How to Live a Messy, Unorganized, Flawed, Magical, Dream Life | DEG Consulting

Super-organized Dan Gold who uses Evernote and Springpad to help him Get Things Done and wrote an ebook about it and another one for Springpad has a blog and has recently started a podcast, has invited guest poster Michelle to write something on his blog. What does she write about? How to Live a Messy, Unorganized, Flawed, Magical Dream Life.

Let me tell you a little about myself. I am a children’s book author and illustrator. I have a dream life. I often refer to my life as ‘magical.’ I travel all over the country doing school visits, talking to children and selling my books. When my books got published 2 years ago, I quit my job as a full-time graphic designer so that I could promote and sell them. When I quit, The Husband was um, let’s go with slightly Read: VERY nervous about it. An income stream he could count on goes in the category of ‘things that put my husband in his happy place’ and publishing is not an industry known for providing a stable income.

This June it will be two years since quitting and I am happy THRILLED to report that I have doubled my income…

Read the rest on Dan Gold’s blog: How to Live a Messy, Unorganized, Flawed, Magical, Dream Life | DEG Consulting.

these are the top things that work in my life – in no particular order:

The list includes nothing original, but perhaps they all bear repeating. For my money, the first and the last items on her list are the most important. If you got the others on the list but not these two, not sure you’d have a lasting happiness.

1.  I follow my heart. I do not waste time on things that don’t feel right or do not resonate with me. If I try something and it just isn’t working? I stop doing it. I trust my  gut when I know enough is enough and it just isn’t working. Once I quit my job, I swore I would not ever do things that I did not love and was not passionate about. Life is too short. (Quick side note: I worked 10 years nights and weekends on researching publishing, honing my craft, getting rejected ELEVENTY-BILLION times before I got published. I guess what I am saying is, when I quit, I had paid my dues.)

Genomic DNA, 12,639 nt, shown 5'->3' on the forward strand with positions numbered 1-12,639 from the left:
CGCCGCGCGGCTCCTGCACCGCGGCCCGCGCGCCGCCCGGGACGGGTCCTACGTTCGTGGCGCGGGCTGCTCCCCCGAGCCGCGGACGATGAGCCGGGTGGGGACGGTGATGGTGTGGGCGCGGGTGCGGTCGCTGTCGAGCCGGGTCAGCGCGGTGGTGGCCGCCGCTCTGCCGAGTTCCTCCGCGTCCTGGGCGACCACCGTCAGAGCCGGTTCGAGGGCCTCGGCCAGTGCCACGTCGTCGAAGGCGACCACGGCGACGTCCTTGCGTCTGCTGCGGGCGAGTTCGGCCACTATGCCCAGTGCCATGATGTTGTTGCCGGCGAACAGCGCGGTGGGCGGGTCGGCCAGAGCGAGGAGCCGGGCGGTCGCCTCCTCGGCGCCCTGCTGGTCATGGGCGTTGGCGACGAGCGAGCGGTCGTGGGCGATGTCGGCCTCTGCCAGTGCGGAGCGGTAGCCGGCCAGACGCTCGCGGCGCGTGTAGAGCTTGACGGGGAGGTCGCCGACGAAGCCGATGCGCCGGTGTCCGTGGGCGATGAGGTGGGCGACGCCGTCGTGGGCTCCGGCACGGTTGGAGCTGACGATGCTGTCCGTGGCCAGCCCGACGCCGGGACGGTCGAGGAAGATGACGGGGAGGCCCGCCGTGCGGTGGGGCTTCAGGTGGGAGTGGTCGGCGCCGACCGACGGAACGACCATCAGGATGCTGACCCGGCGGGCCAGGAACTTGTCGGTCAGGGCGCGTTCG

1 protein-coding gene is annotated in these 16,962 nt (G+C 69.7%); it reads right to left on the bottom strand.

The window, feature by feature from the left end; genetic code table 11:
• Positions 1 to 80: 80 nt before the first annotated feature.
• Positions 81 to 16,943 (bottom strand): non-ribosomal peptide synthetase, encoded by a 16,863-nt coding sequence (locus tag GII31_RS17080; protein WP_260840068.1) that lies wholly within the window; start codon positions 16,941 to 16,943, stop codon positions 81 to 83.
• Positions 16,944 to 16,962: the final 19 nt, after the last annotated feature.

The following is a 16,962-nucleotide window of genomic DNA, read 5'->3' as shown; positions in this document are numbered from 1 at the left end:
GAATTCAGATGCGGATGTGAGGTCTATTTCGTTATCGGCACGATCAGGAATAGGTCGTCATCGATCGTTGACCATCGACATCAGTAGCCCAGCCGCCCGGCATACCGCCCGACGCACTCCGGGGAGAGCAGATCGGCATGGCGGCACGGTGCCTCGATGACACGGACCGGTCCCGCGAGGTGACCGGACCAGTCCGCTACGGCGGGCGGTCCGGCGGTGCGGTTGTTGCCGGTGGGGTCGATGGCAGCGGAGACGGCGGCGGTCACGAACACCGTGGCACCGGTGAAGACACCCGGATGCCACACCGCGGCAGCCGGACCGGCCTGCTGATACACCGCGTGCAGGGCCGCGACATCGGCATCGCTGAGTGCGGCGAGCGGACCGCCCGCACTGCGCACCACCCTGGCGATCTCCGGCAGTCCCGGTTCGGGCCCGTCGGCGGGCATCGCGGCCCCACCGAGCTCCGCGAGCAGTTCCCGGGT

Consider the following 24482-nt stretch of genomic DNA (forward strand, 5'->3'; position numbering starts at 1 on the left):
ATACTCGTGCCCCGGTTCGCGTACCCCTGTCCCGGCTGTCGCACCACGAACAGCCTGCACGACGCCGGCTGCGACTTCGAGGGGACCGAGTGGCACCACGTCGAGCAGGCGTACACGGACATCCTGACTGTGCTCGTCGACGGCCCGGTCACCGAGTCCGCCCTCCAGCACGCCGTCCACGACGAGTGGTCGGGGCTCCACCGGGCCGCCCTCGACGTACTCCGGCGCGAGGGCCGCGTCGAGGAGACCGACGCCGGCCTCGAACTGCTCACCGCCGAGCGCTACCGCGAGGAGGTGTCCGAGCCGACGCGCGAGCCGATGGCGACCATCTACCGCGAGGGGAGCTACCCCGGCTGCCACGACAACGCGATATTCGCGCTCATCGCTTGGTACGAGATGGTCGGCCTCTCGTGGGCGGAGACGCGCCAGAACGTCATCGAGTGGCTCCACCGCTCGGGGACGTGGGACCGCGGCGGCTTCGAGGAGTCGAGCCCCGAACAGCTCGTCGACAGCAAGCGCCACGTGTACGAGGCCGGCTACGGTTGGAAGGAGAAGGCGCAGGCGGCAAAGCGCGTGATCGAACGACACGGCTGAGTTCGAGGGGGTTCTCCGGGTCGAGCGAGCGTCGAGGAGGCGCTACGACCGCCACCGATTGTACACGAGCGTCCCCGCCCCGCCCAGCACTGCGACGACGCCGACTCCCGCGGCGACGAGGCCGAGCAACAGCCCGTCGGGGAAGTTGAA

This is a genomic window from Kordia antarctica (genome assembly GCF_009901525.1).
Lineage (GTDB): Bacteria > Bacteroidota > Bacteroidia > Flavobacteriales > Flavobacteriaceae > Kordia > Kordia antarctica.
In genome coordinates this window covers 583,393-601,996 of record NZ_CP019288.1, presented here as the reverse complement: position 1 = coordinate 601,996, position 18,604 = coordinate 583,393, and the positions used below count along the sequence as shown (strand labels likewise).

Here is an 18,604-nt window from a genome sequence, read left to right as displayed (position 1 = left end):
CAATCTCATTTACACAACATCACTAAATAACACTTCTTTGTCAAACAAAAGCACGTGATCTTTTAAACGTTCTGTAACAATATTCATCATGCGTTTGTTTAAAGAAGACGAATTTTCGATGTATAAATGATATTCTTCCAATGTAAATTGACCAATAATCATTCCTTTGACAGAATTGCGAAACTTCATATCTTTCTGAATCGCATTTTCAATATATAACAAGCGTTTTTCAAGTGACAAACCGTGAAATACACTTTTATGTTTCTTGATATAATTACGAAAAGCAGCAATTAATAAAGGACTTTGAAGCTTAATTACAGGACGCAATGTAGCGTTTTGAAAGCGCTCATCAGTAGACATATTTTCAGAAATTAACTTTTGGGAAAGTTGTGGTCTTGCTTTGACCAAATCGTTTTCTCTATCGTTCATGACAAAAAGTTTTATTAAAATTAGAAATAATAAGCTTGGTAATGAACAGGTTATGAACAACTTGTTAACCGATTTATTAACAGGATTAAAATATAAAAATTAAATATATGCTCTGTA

11.I am grateful. I constantly say out loud how grateful and thankful I am for this life. It rocks. It really does. But it can be gone tomorrow. Part of it or all of it. So I am not willing to waste a minute not enjoying it and living it to its fullest. I certainly don’t know how much time I have left on this earth, so I live my life at 100% and am grateful for every second I get to have.

Read the whole thing on Dan Gold’s blog: How to Live a Messy, Unorganized, Flawed, Magical, Dream Life | DEG Consulting.


Going Paperless: My Virtual Bookcases in Evernote | Jamie Todd Rubin



Since coming across Jamie Todd Rubin’s great collection of blog posts on using Evernote to go paperless, I’ve been plowing through his articles and putting many of his workflows into practice, such as automating things with IFTTT, and his brilliant suggestion of creating a digital version of your house.

Well, here’s another one. If you are like Rubin and me (note the subtle association there; next, I’ll be using his first name), and have tons of books, and can’t always remember whether you have a book or not (and if you have, where it is), then this is for you. Tomorrow, I’m packing my digital camera and will get started on creating my virtual bookcase in Evernote.

Some time back, I wrote a Going Paperless post called “Creating a Digital Version of Your House” in which I described how I use tools like Skitch and Penultimate to capture floor plans and measurements around the house that might be useful to have when I am away–say at the hardware store. While I was away on my Internet vacation, it occurred to me, as I was measuring my bookshelves, that it might be equally useful to have a digital version of my bookshelves in Evernote. With something like 1,100 books, I can’t always remember if I happen to have a particular book or not, and it might be useful to have a quick reference.

… I know there are database systems out there for keeping track of books, and I’ve tried many of them but they are too time consuming for me. It occurred to me that, thanks to Evernote’s ability to identify text in images and allow you to search that text, an “image library” of my books might be just the trick.

My process for doing this was pretty simple, and highly dependent on Evernote to do much of the work for me. For those who want to reproduce my results, here’s what to do: